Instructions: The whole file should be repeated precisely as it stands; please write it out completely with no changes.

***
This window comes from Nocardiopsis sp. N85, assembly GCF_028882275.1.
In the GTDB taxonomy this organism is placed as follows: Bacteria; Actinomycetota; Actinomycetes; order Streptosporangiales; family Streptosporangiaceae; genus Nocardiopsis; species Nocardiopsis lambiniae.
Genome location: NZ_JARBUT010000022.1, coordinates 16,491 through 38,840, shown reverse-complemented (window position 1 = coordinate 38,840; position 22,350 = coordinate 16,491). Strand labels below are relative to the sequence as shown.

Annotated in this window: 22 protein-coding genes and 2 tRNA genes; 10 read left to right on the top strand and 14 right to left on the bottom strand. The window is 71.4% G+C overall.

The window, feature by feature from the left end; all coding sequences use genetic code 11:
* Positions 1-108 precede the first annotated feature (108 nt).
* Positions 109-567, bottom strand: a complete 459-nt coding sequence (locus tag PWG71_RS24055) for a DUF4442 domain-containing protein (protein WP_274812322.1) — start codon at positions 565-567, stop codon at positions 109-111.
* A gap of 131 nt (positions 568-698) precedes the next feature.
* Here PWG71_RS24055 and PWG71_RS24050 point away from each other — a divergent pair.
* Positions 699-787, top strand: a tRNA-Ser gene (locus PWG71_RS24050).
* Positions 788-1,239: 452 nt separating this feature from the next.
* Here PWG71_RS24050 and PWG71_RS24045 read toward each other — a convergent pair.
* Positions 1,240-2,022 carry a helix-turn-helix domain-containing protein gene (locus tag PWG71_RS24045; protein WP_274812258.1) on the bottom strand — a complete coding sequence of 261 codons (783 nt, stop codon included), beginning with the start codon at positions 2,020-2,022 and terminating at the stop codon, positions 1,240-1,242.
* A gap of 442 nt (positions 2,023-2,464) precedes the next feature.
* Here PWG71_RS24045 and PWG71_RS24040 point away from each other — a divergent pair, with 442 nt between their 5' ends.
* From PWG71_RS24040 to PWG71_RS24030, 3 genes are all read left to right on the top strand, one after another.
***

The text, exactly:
This window comes from Nocardiopsis sp. N85, assembly GCF_028882275.1.
In the GTDB taxonomy this organism is placed as follows: Bacteria; Actinomycetota; Actinomycetes; order Streptosporangiales; family Streptosporangiaceae; genus Nocardiopsis; species Nocardiopsis lambiniae.
Genome location: NZ_JARBUT010000022.1, coordinates 16,491 through 38,840, shown reverse-complemented (window position 1 = coordinate 38,840; position 22,350 = coordinate 16,491). Strand labels below are relative to the sequence as shown.

Annotated in this window: 22 protein-coding genes and 2 tRNA genes; 10 read left to right on the top strand and 14 right to left on the bottom strand. The window is 71.4% G+C overall.

The window, feature by feature from the left end; all coding sequences use genetic code 11:
* Positions 1-108 precede the first annotated feature (108 nt).
* Positions 109-567, bottom strand: a complete 459-nt coding sequence (locus tag PWG71_RS24055) for a DUF4442 domain-containing protein (protein WP_274812322.1) — start codon at positions 565-567, stop codon at positions 109-111.
* A gap of 131 nt (positions 568-698) precedes the next feature.
* Here PWG71_RS24055 and PWG71_RS24050 point away from each other — a divergent pair.
* Positions 699-787, top strand: a tRNA-Ser gene (locus PWG71_RS24050).
* Positions 788-1,239: 452 nt separating this feature from the next.
* Here PWG71_RS24050 and PWG71_RS24045 read toward each other — a convergent pair.
* Positions 1,240-2,022 carry a helix-turn-helix domain-containing protein gene (locus tag PWG71_RS24045; protein WP_274812258.1) on the bottom strand — a complete coding sequence of 261 codons (783 nt, stop codon included), beginning with the start codon at positions 2,020-2,022 and terminating at the stop codon, positions 1,240-1,242.
* A gap of 442 nt (positions 2,023-2,464) precedes the next feature.
* Here PWG71_RS24045 and PWG71_RS24040 point away from each other — a divergent pair, with 442 nt between their 5' ends.
* From PWG71_RS24040 to PWG71_RS24030, 3 genes are all read left to right on the top strand, one after another.